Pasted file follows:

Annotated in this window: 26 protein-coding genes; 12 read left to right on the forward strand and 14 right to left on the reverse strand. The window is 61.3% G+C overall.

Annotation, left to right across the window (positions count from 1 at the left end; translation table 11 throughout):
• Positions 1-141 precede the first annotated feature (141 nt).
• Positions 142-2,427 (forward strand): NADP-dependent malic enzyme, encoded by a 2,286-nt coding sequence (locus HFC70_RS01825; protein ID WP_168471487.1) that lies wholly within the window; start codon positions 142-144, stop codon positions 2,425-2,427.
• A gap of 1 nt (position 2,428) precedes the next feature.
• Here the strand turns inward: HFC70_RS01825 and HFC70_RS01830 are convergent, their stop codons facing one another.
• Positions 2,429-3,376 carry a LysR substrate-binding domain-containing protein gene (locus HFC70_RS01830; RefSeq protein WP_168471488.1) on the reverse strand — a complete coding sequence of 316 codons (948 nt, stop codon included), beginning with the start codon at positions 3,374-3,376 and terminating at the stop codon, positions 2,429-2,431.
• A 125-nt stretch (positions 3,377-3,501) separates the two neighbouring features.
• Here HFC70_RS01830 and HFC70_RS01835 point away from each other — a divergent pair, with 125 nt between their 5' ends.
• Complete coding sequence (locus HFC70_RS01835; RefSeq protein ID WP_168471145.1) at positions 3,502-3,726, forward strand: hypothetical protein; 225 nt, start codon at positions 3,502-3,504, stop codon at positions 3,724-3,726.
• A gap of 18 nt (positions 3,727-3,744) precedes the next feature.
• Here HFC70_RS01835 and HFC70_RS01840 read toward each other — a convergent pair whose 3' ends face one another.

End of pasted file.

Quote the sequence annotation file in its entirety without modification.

Annotated in this window: 26 protein-coding genes; 12 read left to right on the forward strand and 14 right to left on the reverse strand. The window is 61.3% G+C overall.

Annotation, left to right across the window (positions count from 1 at the left end; translation table 11 throughout):
• Positions 1-141 precede the first annotated feature (141 nt).
• Positions 142-2,427 (forward strand): NADP-dependent malic enzyme, encoded by a 2,286-nt coding sequence (locus HFC70_RS01825; protein ID WP_168471487.1) that lies wholly within the window; start codon positions 142-144, stop codon positions 2,425-2,427.
• A gap of 1 nt (position 2,428) precedes the next feature.
• Here the strand turns inward: HFC70_RS01825 and HFC70_RS01830 are convergent, their stop codons facing one another.
• Positions 2,429-3,376 carry a LysR substrate-binding domain-containing protein gene (locus HFC70_RS01830; RefSeq protein WP_168471488.1) on the reverse strand — a complete coding sequence of 316 codons (948 nt, stop codon included), beginning with the start codon at positions 3,374-3,376 and terminating at the stop codon, positions 2,429-2,431.
• A 125-nt stretch (positions 3,377-3,501) separates the two neighbouring features.
• Here HFC70_RS01830 and HFC70_RS01835 point away from each other — a divergent pair, with 125 nt between their 5' ends.
• Complete coding sequence (locus HFC70_RS01835; RefSeq protein ID WP_168471145.1) at positions 3,502-3,726, forward strand: hypothetical protein; 225 nt, start codon at positions 3,502-3,504, stop codon at positions 3,724-3,726.
• A gap of 18 nt (positions 3,727-3,744) precedes the next feature.
• Here HFC70_RS01835 and HFC70_RS01840 read toward each other — a convergent pair whose 3' ends face one another.